A Mini-ITX motherboard has been revealed by Firefly featuring the powerful eight-core Rockchip RK3588 SoC, and enough ports to make a proper PC out of the Arm-based powerhouse. But the goal of this board is to be the brains in your AI projects.
🤩ITX-3588J is unveiled!🤩Learn more>>https://t.co/U8ccNfBCgh#ITX3588J #Firefly #motherboard #mainboard pic.twitter.com/epdVHxvDozMarch 4, 2022
As we saw from the recent Banana Pi board announcement, the RK3588 is an extremely capable chip. Four of its cores use Arm's Cortex A76 architecture, as seen in the Qualcomm Snapdragon 855 SoC used in smartphones such as the Samsung Galaxy Fold and Black Shark 2 gaming phone. The other four cores are Cortex A55-based, which are 15 percent more efficient than the A53 cores they replace. The GPU is a quad-core Mali-G610, and there's an NPU offering 6 Tops of neural computing power for applications such as TensorFlow and MXnet. It's a solid offering in a small package, especially considering you can spec as much as 32GB of RAM.
|CPU||8-core 64-bit (4×Cortex-A76+4×Cortex-A55) , 8nm lithography process, frequency up to 2.4GHz|
|RAM||4GB/8GB/16GB/32GB 64bit LPDDR4/LPDDR4x/LPDDR5|
|GPU||ARM Mali-G610 MP4 quad-core GPU|
|NPU||NPU computing power is up to 6 TOPS, Supports INT4/INT8/INT16 mixed operation, Supports framework switching of TensorFlow / MXNet / PyTorch / Caffe / etc.|
|Row 6 - Cell 0||8K@60fps H.265/VP9/AVS2|
|Row 7 - Cell 0||8K@30fps H.264 AVC/MVC|
|Row 8 - Cell 0||4K@60fps AV1|
|Row 9 - Cell 0||1080P@60fps MPEG-2/-1/VC-1/VP8|
|Row 10 - Cell 0||Video Encoding|
|Row 11 - Cell 0||8K@30fps encoding, Supports H.265 / H.264|
|Row 13 - Cell 0||1 × M.2 SATA3.0, can expand with 2242 SATA3.0 SSD,|
|Row 14 - Cell 0||4 × SATA3.0, can expand with 4 pcs of SATA3.0 SSD/HDD|
|Connectivity||2.4GHz/5GHz dual-band WiFi6, Bluetooth 5.0, supports 5G/4G LTE expansion|
|Row 16 - Cell 0||2 × GbE (RJ45) , one supports POE power supply, max output 60w|
|Row 17 - Cell 0||1 × PCIe3.0 (4Lane)|
|Row 18 - Cell 0||4 x USB 3.0|
|Row 19 - Cell 0||1 x USB-C (USB3.0 / DP1.4)|
|Row 20 - Cell 0||4 × USB2.0|
|Row 22 - Cell 0||1 × HDMI2.1 (8K@60fps or 4K@120fps)|
|Row 23 - Cell 0||1 × HDMI2.0 (4K@60fps)|
|Row 24 - Cell 0||2 × MIPI-DSI (4K@60fps)|
|Row 25 - Cell 0||1 × DP1.4 (8K@30fps, multiplexed with USB3.0)|
|Row 26 - Cell 0||1 × VGA display output|
|Row 27 - Cell 0||Video Input|
|Row 28 - Cell 0||1 × HDMI-IN (4K@60fps) , Supports HDCP 2.3|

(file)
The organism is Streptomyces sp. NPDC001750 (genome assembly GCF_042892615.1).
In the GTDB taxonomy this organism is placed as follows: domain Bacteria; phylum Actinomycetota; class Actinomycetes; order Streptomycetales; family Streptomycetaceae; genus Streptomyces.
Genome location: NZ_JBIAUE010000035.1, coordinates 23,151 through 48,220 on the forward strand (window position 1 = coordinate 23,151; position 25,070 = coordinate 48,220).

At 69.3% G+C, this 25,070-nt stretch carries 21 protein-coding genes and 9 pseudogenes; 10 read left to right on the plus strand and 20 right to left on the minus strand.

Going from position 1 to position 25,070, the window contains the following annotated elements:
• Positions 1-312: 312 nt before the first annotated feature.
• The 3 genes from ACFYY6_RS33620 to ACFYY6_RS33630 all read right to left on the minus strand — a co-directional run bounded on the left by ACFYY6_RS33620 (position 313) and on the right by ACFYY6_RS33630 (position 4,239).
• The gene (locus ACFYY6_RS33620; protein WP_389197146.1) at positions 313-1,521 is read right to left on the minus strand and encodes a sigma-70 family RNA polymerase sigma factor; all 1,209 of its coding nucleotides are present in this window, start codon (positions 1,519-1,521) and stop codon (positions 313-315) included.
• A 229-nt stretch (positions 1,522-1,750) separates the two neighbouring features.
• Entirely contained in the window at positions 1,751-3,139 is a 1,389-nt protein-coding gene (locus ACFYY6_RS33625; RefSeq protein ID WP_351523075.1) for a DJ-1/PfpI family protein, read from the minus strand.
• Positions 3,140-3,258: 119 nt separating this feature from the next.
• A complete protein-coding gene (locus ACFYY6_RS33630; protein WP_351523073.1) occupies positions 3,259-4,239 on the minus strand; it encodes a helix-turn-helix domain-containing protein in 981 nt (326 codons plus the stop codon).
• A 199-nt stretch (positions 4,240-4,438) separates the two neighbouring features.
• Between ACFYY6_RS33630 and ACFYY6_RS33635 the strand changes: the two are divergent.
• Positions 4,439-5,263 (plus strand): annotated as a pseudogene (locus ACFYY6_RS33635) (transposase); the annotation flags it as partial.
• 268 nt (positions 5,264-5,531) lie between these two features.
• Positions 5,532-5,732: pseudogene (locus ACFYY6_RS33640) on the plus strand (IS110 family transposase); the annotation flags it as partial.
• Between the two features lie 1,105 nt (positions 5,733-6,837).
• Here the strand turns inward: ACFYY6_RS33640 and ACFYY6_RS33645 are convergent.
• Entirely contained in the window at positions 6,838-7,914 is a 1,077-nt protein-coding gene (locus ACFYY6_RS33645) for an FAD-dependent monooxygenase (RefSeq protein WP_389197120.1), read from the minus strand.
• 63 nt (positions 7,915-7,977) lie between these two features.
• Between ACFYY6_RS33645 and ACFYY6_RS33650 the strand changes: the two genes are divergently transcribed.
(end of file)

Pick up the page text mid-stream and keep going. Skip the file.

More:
|Row 29 - Cell 0||2 × 2 lane MIPI-CSI input or 1 × 4 lane MIPI-CSI input|
|Dimensions||17 × 17cm (Mini-ITX)|
This ITX-3588J is Mini-ITX in size and sports a backplate full of ports that would make many PCs blush. There are three HDMIs (one an 8K 60fps-capable 2.1 port), VGA, and a USB Type-C capable of video output at 8K 30fps. In addition, you get four USB 3 Type-A sockets, a pair of gigabit Ethernet connections (one with POE up to 60W), audio outputs, a micro-SD card slot, and a DC power input that can take up to 24V.
Elsewhere, there's a 12V eight-pin ATX power input on the board itself, a single PCIe 3.0 4x slot, four SATA 3 ports and a SATA M.2 slot, one USB 2.0 socket and three headers, Wi-Fi 6 and Bluetooth 5, plus a possible 5G/LTE expansion. There's more: you get eight GPIO pins, two UARTs, RS485 and RS232 headers, and connections for a 12V fan and even a 12V heater.
The board can run Android or a variety of Linux flavors with UEFI boot, including Ubuntu Desktop and Debian 11, and it draws a maximum of 20W of power. Firefly makes much of its 8K encoding and decoding capabilities, positioning it as a video-playing monster with eight-channel 1080p decoding at 30fps and the ability to encode and decode simultaneously. In that case, perhaps it will be adept at handling feeds from multiple camera inputs and outputting them to multiple screens or saving them to hard drives connected to all those SATA ports.
Sadly, the board isn't available for sale at the time of writing, and its price remains unknown.
Well if it looks like vapourware, walks like vapourware and quacks like vapourware....
So much of this around in the rPi-lookalike world, and I don't think it's all done to the chip crunch.
Thing is, it sounds like it could take at least a year for general Linux support to be generally available, maybe more.
For those of us in the x86 world who are used to "plug and play" Linux support, the Arm work looks dramatically different, with lots of caveats and pitfalls.